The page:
• Flexibility to pass the most stringent OEM requirements;

  • Durability that exceeds OEM specifications and thermal-cure-equivalent coatings;

  • Exceptional weathering properties exceeding thermal-cure-equivalent coatings;

  • Adhesion to most plastics used on exterior automotive plastic components

Pass one-inch mandrel bend at 0 °F and one-half-inch mandrel bend at room temperature.

Test requirements are as follows.

  • Crock Mar Resistance, Bon-Ami Cleanser x 10

  • Chip Resistance x 5 pints -20 ºF

  • Soap spot

  • 0.6N Hydrochloric Acid, 10, 20, 30 min exposure

  • 0.6N Sulphuric Acid, 10, 20, 30 min exposure

  • 0.6N Nitric Acid, 10, 20, 30 min exposure

  • Acid Rain (pH=2)

  • Acid Rain (pH=4)

  • Bee Pollen Spot Test

  • Unleaded Gasoline Spot Test, 5, 18, 24 hours X-scribe adhesion

  • Engine Oil Spot Test, 5, 18, 24 hours X-scribe adhesion

  • Windex Glass Cleaner Spot 5, 18, 24 hours X-scribe adhesion

  • Windshield Washer Solvent Spot 5, 18, 24 hours X-scribe adhesion

  • Anti-Freeze (50/50 in water) 5, 18, 24 hours X-scribe adhesion

  • Brake Fluid 5, 18, 24 hours X-scribe adhesion

  • Transmission Fluid Spot, 5, 18, 24 hours X-scribe adhesion

    Weathering data is shown in Table 2.

    Testing conditions were as follows:

  • 240 hours watersoak at 38 °C;

  • 240 hours at 100% humidity;

  • Pass adhesion after exposure to the above chemical spot tests; and

  • Pass adhesion after all natural and accelerated weathering.

    Color Matching and Photobleaching

    One phenomenon commonly associated with UV coatings is color bleaching. That is, the coating undergoes a color change over a relatively short time span (4 hours to 4 days) before stabilizing. This type of color shift is a problem not only to the finisher, who is responsible for quality control of the part, but also poses a tremendous problem to the basecoat manufacturer, who is responsible for the initial color matching. It would not be feasible for a color matcher to have to wait four days for the color to equilibrate before he adjusts the batch to meet the color specification. To overcome this problem, a unique combination of photoinitiators was employed. This combination proved to give the coating the excellent through-cure needed for a wet-on-wet process, while showing only a slight degree of photobleaching.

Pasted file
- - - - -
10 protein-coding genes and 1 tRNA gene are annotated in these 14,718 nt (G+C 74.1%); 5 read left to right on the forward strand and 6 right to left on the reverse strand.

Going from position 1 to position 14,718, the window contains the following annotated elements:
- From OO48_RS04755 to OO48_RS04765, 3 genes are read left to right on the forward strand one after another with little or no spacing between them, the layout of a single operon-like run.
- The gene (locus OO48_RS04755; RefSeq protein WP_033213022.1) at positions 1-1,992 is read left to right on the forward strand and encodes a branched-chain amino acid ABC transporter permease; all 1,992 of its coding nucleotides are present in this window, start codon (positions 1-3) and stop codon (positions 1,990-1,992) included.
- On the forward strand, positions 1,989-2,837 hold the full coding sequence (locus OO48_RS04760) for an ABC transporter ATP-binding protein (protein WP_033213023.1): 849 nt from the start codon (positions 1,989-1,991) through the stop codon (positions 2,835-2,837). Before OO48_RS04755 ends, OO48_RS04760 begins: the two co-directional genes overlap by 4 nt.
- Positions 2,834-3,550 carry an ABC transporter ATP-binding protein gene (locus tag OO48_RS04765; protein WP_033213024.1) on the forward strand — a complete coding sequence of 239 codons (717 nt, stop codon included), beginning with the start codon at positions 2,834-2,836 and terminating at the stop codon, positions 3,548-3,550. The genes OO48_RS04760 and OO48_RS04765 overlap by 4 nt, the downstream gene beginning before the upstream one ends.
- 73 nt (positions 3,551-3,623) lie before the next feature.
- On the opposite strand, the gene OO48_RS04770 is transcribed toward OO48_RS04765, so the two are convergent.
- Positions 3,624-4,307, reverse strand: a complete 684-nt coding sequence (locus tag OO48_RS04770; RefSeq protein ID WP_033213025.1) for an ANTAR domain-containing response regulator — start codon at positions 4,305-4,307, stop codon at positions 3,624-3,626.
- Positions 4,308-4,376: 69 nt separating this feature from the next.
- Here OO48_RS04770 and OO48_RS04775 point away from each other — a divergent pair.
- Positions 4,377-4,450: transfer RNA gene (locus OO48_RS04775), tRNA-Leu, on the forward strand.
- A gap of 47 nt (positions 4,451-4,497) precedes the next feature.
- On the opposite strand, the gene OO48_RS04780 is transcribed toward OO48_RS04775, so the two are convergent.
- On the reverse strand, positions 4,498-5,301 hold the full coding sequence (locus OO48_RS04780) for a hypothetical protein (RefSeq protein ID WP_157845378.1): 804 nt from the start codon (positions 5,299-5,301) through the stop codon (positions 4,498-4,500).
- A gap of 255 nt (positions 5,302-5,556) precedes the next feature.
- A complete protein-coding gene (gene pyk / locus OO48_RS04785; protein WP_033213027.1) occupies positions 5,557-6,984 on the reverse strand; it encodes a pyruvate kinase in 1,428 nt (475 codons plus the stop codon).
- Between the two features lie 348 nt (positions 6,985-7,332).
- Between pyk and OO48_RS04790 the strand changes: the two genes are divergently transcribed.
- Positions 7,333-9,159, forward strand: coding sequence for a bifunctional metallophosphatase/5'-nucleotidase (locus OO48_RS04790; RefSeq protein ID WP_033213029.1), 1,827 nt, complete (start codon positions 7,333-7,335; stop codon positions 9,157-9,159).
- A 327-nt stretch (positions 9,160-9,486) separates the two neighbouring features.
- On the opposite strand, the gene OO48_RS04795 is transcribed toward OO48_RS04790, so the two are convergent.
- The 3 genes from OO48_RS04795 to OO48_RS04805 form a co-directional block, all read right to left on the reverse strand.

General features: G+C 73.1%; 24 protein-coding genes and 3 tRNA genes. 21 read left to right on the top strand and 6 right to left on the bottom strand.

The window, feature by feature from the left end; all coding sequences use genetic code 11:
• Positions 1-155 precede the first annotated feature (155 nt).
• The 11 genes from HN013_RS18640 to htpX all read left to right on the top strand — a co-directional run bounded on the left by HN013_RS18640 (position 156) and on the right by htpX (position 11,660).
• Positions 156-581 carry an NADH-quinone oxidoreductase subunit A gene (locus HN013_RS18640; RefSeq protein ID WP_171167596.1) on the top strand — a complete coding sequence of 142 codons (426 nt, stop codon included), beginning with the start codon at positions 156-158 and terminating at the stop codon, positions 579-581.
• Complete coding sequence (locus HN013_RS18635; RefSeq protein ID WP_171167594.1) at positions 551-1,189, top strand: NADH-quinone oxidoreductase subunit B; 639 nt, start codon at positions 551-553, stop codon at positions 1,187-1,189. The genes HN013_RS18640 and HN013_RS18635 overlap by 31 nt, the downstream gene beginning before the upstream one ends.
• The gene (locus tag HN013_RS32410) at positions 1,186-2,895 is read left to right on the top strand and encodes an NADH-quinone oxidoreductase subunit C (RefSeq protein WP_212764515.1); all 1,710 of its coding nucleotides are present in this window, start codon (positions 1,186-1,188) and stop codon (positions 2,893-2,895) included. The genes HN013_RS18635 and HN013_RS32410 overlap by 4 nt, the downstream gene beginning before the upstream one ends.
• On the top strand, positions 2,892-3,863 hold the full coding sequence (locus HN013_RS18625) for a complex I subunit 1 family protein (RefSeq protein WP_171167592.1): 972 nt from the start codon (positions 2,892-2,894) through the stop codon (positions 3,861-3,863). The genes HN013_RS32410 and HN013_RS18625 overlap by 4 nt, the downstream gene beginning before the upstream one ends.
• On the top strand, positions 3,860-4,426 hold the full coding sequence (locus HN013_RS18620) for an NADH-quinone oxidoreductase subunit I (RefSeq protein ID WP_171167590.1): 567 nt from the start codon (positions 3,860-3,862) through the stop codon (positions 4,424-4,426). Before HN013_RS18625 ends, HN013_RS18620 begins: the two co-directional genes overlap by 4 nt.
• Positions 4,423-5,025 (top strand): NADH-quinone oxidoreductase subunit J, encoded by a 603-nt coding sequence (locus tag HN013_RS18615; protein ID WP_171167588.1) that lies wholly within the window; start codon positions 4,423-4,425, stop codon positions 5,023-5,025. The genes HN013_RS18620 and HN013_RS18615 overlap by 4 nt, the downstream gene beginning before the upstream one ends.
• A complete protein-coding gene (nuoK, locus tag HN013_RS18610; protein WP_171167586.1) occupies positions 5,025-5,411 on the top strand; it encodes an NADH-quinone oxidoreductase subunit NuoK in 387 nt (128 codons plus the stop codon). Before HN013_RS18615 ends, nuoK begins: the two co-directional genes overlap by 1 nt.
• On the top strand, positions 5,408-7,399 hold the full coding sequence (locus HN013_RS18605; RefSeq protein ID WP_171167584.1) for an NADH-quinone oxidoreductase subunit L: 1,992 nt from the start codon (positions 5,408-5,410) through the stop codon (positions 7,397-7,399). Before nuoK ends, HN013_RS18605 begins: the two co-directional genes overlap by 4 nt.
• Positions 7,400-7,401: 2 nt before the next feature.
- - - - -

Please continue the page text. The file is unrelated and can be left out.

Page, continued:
Figure 4 shows the difference in photobleaching between two photoinitator systems. This difference is expressed in Delta E, which is the change in color relative to a standard.


    This radiation-cured BC/CC system is unique in that it provides the automotive industry with a solution to its three most critical finishing needs. This system fully meets its demand for an easy-to-process, environmentally acceptable, robust decorative coating for plastic substrates.

    The processing and environmental advantages of radiation-cured coatings have been recognized for decades, but the ability to produce a coating that would withstand the harsh performance demands of exterior automotive coatings had, up to this point, been elusive. The technical hurdle was solved by taking advantage of a new class of flexible, weatherable oligomers combined with a carefully chosen photoinitator package. For the first time, a commercially viable, flexible BC/CC system is available to the finishers that can be easily applied to their three-dimensional parts with complex geometries. This system was formulated with versatility and a wide processing window in mind so that any parts currently being coated with a thermal system could be coated on a radiation-cured finishing line.

    From the onset of this research, focus was placed on developing a coating that would satisfy all parties involved with finishing plastic parts for the automotive industry. The resulting BC/CC system has been met with enthusiasm as it satisfies 1) the finishers' desire for a quicker, less complex paint process, 2) the regulatory agencies' desire for an environmentally friendly coating and process, and 3) the OEMs' demand for a cost-effective, robust coating.

    Special thanks to the combined efforts of Red Spot's New Product Development team who helped turn an idea into a remarkable accomplishment - Marilyn Bara, Mark Lutterbach, Mark Parker, Crystal L. Steinmetz, David L. Young.

    This paper was presented at the International Waterborne, High-Solids, and Powder Coating Symposium, February 2005, New Orleans, LA.